Sunday, June 19, 2005



Since today is father's day, I'm planning on visiting the folks. We were going to have a Bar-B-Q at my sister's today, but other things came up. It's my task to stop at the Kwikee Chicken place and get chicken parts. Sure, they have chicken on the farm, but my parents, very seldom, get the mass produced, deep-fried chicken and sides. There are 3 different places here, but my father likes KFC the best, so that's what I'm picking up.

He's 87 years old. He had some health problems last winter and was ready to die. He told us he didn't think he would make it through. The doctors had other ideas, though.

We've always called him Pa. He's a major influence on making us the people we are, today. He has definite ideas on the roles of men and women. "A woman can do anything a man can."

Growing up, we had a stay-at-home mother. Pa went off to work (construction) every day and my mother stayed home with the kids. Since they have some acreage and there are several kids, we had huge gardens during the summer. Pa would get up to go to work, my mother would fix his lunch, and right before he left, he got us all up to give us our tasks for the day - one of the main ones was to weed the gardens.

There was also wood to chop or stack for the wood stoves. Pa had a problem with idle hands. When he was home, he was always working hard around the place. He had to cut down trees for the winter wood. He would saw it in pieces and have us load the truck. He would drive it back to the house and we would empty the truck and stack the wood. One of the many chores during the winter was to fill a wheelbarrow with wood, push it to the house, then carry the wood in.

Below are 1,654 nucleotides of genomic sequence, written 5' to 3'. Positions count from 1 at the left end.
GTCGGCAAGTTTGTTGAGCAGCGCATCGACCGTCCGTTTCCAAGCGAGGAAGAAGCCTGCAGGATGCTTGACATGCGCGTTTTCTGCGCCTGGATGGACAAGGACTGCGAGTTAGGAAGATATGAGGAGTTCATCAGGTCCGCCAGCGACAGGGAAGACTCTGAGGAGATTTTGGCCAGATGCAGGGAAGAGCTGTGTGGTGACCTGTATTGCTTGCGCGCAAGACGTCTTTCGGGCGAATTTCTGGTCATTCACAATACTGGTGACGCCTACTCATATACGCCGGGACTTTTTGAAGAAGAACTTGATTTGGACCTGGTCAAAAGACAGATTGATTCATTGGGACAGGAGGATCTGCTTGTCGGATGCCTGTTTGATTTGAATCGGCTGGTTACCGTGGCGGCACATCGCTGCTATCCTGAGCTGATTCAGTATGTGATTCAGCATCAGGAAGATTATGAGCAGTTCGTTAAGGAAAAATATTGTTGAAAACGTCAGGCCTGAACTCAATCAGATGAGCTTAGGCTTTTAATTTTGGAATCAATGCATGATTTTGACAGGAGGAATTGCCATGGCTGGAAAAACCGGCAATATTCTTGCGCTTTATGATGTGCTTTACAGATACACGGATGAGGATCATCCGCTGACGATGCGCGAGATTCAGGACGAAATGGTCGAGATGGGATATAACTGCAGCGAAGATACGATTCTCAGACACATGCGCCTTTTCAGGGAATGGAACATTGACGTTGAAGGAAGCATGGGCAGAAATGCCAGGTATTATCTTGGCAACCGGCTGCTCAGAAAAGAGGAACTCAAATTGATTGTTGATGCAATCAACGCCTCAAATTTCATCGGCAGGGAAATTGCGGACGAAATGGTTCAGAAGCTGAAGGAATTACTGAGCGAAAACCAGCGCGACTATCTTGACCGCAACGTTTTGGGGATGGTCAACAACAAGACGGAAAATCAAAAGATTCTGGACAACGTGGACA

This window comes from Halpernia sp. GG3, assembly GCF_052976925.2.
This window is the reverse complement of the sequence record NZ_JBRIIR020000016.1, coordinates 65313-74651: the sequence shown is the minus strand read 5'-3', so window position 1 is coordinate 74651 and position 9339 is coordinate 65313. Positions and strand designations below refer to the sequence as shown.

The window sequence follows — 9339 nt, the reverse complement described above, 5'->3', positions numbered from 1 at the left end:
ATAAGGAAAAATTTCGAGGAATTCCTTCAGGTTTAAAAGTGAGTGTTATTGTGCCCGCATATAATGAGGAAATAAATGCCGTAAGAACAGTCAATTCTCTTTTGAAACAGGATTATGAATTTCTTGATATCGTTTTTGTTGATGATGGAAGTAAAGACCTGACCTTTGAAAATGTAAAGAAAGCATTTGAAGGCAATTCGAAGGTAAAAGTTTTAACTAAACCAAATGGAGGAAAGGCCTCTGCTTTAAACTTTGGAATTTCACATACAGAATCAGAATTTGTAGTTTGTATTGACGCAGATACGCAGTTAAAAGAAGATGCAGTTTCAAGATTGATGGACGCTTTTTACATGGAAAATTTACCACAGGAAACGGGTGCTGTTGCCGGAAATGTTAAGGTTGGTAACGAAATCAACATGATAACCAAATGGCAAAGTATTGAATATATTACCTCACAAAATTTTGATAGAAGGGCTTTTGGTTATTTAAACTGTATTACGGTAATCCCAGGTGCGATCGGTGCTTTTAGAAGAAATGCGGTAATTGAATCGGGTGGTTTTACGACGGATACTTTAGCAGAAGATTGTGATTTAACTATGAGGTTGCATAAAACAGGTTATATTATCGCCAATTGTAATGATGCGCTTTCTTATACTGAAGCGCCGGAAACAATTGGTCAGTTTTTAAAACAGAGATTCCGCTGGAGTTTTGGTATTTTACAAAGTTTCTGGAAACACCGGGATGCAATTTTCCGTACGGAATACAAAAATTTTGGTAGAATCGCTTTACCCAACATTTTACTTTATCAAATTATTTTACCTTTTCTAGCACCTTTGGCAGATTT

We had several cows to milk, too. Pa always had a small herd of cattle. Usually, between 20-30 head. Funny, Pa's cattle were always tame. Maybe it was because of the smallness of the herd, but I also think it had something to do with him talking and patting the cattle when he fed them.

Pa didn't see us as girls or boys, he saw us as cogs in the wheel of the family unit. If it needed doing, whichever kid didn't have anything to do, got to do it. We had to change tires, drive tractors, milk cattle, carry wood, chop ice, weed gardens, kill chickens, help butcher cattle, etc. (I think my younger brother had to wash dishes, but I don't recall my older brother ever doing so. Of course, he was such an irritating kid, maybe they didn't trust him with the dishes.)

We didn't get to spend hours on the phone, either. My parents didn't get a phone until we all left home.

When voting, my family has a practice that, if they don't know the contenders on the ballot, or don't have a particular favorite, the woman gets the vote.

Heh! One of Pa's ideas is that any female should be, automatically, issued a gun and taught to use it, as soon as she is old enough to safely handle it.

Pa is one of 13 children. He is one of the younger siblings. He claims to have a third grade education. My mother said it was probably sixth grade. He left home when he was a youngster, signing up with the military. He learned a lot during his various military stints. He said he liked Germany, but didn't like being in Hawaii.

He has (still living) three children by a former wife and four children by my mother. He told me one time, he would have been happy with more children, but my mother decided they had enough.


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